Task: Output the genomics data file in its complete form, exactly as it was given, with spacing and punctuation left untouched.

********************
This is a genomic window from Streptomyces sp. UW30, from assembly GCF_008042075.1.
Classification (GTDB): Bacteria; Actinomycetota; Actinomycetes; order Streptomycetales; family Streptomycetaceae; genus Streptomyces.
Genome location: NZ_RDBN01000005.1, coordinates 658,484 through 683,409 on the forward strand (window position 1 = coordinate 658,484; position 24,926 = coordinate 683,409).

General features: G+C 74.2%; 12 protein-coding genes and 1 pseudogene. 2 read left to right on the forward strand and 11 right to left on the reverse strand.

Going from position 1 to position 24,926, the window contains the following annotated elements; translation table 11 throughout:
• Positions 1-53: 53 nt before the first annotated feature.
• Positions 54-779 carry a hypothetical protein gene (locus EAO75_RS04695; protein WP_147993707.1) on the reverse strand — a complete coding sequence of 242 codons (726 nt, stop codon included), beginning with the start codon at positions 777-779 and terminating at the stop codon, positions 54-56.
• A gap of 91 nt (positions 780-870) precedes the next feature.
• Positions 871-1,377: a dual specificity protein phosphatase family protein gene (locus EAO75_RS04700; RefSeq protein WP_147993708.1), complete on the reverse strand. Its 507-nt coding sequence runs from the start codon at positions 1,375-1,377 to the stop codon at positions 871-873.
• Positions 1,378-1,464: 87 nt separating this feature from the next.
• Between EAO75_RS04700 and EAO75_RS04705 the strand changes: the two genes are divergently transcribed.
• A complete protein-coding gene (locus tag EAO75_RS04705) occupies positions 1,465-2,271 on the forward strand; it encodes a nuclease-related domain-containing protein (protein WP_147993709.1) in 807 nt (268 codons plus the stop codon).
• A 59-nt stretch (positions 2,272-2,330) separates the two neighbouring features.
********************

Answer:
This is a genomic window from Streptomyces sp. UW30, from assembly GCF_008042075.1.
Classification (GTDB): Bacteria; Actinomycetota; Actinomycetes; order Streptomycetales; family Streptomycetaceae; genus Streptomyces.
Genome location: NZ_RDBN01000005.1, coordinates 658,484 through 683,409 on the forward strand (window position 1 = coordinate 658,484; position 24,926 = coordinate 683,409).

General features: G+C 74.2%; 12 protein-coding genes and 1 pseudogene. 2 read left to right on the forward strand and 11 right to left on the reverse strand.

Going from position 1 to position 24,926, the window contains the following annotated elements; translation table 11 throughout:
• Positions 1-53: 53 nt before the first annotated feature.
• Positions 54-779 carry a hypothetical protein gene (locus EAO75_RS04695; protein WP_147993707.1) on the reverse strand — a complete coding sequence of 242 codons (726 nt, stop codon included), beginning with the start codon at positions 777-779 and terminating at the stop codon, positions 54-56.
• A gap of 91 nt (positions 780-870) precedes the next feature.
• Positions 871-1,377: a dual specificity protein phosphatase family protein gene (locus EAO75_RS04700; RefSeq protein WP_147993708.1), complete on the reverse strand. Its 507-nt coding sequence runs from the start codon at positions 1,375-1,377 to the stop codon at positions 871-873.
• Positions 1,378-1,464: 87 nt separating this feature from the next.
• Between EAO75_RS04700 and EAO75_RS04705 the strand changes: the two genes are divergently transcribed.
• A complete protein-coding gene (locus tag EAO75_RS04705) occupies positions 1,465-2,271 on the forward strand; it encodes a nuclease-related domain-containing protein (protein WP_147993709.1) in 807 nt (268 codons plus the stop codon).
• A 59-nt stretch (positions 2,272-2,330) separates the two neighbouring features.